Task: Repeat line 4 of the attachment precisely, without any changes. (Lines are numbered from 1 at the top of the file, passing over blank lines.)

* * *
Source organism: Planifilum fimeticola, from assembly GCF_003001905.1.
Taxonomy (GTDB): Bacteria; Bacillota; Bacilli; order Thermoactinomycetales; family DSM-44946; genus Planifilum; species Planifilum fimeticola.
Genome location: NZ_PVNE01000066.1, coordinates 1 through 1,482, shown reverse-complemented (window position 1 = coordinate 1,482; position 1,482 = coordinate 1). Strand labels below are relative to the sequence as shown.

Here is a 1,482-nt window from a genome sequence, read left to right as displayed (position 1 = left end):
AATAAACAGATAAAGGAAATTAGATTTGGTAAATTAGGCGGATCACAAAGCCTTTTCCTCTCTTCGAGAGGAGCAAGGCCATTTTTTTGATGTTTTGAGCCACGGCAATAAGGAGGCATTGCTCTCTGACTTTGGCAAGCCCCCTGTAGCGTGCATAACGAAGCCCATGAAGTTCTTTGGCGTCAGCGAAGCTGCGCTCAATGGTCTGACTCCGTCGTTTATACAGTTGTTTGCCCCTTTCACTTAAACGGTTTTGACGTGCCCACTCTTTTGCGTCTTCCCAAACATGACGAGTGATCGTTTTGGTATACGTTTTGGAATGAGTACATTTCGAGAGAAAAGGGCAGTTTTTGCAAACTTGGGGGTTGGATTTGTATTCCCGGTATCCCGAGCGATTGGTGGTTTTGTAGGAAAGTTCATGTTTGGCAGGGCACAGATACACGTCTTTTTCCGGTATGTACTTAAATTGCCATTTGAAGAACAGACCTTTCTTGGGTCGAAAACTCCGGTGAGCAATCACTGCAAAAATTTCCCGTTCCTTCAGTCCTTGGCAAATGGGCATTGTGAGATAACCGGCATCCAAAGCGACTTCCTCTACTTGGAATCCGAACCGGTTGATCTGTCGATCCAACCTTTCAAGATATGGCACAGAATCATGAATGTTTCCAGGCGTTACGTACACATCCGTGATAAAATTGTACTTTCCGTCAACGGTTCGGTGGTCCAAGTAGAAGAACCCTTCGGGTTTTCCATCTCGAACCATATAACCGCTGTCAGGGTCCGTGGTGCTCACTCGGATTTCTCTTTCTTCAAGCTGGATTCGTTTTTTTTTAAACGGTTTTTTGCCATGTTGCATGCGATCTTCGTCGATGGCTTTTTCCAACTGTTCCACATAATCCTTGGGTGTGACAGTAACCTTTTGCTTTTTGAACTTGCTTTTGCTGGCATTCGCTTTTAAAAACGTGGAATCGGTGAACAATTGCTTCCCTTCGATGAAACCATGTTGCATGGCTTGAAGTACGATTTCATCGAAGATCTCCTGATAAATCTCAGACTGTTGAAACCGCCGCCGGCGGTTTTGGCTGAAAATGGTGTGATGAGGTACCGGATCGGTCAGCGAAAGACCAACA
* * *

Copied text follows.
Here is a 1,482-nt window from a genome sequence, read left to right as displayed (position 1 = left end):